If I change, I do have something to keep. I promised my indigenous friends that, should I stop keeping kosher, whale and seal would be my first real treyf. In a world where colonialism is still very real, it is so important to keep native traditions alive, and I think that would be an important step of solidarity against continued colonial abuse. As a settler, I feel obligated to support the minhagei hamakomof the peoples from whose loss of land I still benefit. A mitzvah, in treyf. Afterwards, I will head on to my nearest Skyline, order a 5-Way – spaghetti, meaty chili, onions, beans, and cheddar cheese – and take a bite, and I will recite the prayer meant for everything:
Blessed are you, Lord Our God, King of the Universe, who created all per his will.
A heartfelt thank you to all of you who responded. As my gift to you, please enjoy my favorite song about treyf. It is by the Jerry Cans, a band from Iqaluit, Nunavut, Canada, and is in the indigenous Inuktitut language. It is called Mamaqtuq, and it is about hunting for seal to eat. Watch it here.
Apples in Upstate New York – some of these will end up in my apple cake this year for Rosh HaShanah. (Photo mine, September 2016)
Greetings! I hope you had a lovely holiday season, be it with your family, your friends, or on a spaceship with kindly aliens.
I have been busy with applications for urban planning school, or volunteering for the Democratic Party, so I have not sat down to do quite as much food writing. However, I did make a very fun gnocchi dish using lots of traditional ingredients from Italian and German Jewry – apples, fennel, and cheese. Gnocchi and Parmesan are not Jewish per se. However, gnocchi has a long tradition in Italian Jewish cooking – though preparations with spinach or tomato sauces are far more common. I cannot find sources in a language I speak for the various hard cheeses of Italian Jewry (Italian speakers, hint hint), but Italian Jewish recipe collections in the languages I do speak use hard cheese heavily. In any case, I should not worry if Parmesan is “traditional” – authenticity is bullshit anyway. That said, this recipe would not be too out of place on an Italian Jewish table.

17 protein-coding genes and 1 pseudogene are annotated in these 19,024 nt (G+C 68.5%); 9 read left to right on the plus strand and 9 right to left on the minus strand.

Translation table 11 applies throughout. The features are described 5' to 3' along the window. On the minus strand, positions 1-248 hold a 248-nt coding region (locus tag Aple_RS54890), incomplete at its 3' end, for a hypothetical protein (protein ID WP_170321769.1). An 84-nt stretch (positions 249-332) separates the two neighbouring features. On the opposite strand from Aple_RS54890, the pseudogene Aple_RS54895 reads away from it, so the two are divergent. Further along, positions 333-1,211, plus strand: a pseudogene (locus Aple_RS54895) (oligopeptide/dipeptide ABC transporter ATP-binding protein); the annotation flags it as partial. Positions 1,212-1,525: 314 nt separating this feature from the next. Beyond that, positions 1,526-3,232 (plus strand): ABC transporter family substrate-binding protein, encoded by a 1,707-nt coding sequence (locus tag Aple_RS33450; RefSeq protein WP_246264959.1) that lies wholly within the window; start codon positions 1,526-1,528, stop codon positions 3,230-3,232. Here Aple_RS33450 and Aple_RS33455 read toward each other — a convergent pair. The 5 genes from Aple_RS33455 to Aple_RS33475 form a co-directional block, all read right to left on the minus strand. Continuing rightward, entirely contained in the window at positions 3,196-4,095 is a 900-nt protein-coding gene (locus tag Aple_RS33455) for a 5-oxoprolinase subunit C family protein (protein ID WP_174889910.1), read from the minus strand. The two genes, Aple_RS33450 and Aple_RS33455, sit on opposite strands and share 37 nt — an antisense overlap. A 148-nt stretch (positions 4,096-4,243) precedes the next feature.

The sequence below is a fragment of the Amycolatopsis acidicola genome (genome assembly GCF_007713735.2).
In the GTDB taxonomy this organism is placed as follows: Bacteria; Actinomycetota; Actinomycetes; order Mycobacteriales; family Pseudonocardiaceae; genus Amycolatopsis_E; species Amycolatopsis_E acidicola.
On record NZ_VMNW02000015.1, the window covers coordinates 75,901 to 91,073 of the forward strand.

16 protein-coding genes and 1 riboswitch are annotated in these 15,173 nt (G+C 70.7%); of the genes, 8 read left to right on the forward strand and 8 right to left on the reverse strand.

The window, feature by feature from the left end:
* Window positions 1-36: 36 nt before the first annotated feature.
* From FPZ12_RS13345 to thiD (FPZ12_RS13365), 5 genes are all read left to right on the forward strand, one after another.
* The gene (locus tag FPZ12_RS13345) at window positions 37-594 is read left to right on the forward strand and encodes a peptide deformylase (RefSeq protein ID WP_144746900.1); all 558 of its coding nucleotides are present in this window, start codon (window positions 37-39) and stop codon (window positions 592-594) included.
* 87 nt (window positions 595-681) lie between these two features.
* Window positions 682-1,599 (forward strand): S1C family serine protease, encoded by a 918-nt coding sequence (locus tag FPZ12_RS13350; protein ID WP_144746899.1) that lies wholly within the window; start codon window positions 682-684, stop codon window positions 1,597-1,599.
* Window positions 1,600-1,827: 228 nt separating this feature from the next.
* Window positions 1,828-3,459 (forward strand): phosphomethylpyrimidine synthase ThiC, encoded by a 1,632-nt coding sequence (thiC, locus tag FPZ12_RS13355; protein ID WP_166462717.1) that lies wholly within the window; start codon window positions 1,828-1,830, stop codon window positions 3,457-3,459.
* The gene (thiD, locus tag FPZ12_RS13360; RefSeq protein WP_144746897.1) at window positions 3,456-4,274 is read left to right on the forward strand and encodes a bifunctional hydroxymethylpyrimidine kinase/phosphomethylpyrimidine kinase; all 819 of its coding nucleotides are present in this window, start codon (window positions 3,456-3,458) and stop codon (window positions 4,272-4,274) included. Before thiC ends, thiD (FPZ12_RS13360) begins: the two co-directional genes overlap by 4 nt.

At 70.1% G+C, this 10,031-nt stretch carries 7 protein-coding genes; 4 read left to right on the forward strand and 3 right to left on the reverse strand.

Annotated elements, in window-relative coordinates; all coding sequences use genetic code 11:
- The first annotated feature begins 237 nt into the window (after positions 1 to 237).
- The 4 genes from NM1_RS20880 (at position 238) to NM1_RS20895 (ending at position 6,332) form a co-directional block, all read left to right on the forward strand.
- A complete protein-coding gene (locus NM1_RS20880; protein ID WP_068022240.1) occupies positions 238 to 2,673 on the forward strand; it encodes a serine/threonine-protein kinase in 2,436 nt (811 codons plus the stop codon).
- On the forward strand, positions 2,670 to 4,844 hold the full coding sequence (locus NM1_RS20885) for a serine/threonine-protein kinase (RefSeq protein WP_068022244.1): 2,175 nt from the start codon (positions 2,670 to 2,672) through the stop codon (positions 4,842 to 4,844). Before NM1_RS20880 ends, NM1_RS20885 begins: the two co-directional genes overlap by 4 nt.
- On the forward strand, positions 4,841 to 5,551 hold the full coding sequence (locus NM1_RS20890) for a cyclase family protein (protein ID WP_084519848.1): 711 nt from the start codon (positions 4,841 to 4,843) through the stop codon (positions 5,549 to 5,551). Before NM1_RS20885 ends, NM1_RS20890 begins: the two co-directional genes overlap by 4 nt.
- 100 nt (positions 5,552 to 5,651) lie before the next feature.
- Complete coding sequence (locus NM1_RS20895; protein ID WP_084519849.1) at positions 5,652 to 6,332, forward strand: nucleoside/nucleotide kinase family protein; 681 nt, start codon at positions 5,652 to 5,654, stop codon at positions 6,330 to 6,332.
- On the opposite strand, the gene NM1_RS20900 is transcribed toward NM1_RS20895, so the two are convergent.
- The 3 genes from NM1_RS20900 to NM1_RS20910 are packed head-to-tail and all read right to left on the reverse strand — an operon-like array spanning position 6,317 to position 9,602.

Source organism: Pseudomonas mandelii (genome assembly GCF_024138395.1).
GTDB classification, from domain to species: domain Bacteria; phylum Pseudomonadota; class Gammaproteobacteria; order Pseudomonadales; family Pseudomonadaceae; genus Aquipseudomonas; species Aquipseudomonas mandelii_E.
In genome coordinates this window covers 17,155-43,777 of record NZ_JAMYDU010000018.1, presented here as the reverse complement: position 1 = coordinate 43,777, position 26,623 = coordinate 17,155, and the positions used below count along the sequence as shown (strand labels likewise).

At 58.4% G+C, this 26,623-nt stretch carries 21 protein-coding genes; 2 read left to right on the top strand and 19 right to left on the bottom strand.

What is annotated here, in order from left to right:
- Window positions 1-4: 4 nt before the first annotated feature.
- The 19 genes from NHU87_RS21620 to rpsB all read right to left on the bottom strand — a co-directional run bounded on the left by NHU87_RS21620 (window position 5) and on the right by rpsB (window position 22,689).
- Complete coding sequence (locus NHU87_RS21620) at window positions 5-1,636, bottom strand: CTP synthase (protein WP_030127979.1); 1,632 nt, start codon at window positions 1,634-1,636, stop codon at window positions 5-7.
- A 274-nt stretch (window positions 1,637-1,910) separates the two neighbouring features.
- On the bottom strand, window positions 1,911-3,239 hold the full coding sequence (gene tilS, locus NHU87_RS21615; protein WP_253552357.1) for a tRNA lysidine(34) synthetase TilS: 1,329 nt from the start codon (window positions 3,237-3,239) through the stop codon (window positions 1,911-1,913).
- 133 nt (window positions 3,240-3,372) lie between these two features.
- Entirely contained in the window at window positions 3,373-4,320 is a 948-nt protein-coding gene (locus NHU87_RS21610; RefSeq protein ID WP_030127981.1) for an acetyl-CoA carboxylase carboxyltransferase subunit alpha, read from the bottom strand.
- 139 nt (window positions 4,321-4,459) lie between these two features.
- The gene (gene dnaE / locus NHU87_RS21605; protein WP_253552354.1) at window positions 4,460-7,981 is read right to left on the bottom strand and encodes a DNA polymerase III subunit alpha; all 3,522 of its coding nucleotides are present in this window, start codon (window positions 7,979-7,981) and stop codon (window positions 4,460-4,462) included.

I have actually made an Italian Jewish dish with fennel and cheese in the past – I highly recommend it.
Autumn Gnocchi with Apple, Fennel, and Parmesan
2 tablespoons butter
1 large white onion, chopped roughly into small pieces
1 medium bulb fennel, chopped roughly into small pieces
2/3 teaspoon table salt
1/3 teaspoon ground black pepper
1 teaspoon apple cider vinegar
8 cloves garlic, chopped into bits (you can vary the size according to taste)
3 medium Fuji apples, cored and chopped into cubes (you can use another crisp, sweet apple such as a Honeycrisp or Cameo)
2 sprigs of fresh rosemary, chopped with stems removed
½ cup water + more to cook gnocchi
1 500g/17.5 oz package potato or sweet potato gnocchi
1 cup shredded Parmesan cheese
Heat a deep saucepan, then melt the butter. Add the onions and fennel. Sauté for two minutes, or until they begin to soften.
Add the salt, pepper, and vinegar, and mix in. Sauté for two more minutes, or until they are slightly softer.
Add the garlic, apples, and rosemary, and stir to combine. When the pan starts sizzling again and the apples begin to soften, add the water, then cover.
Cook covered for ten minutes, then uncovered for ten minutes on a high flame. Stir every few minutes. The apples and fennel should soften and release their juices.
In the meantime, prepare the gnocchi according to package directions. (If you want to use homemade gnocchi, try this recipe here, but I am all for industrial food.)
When the apples and fennel are soft and the liquid has mostly reduced, turn off the heat. Add the gnocchi and parmesan, and stir thoroughly. Serve warm.
Thank you to Eric Routen for participating in User Acceptance Testing for this recipe.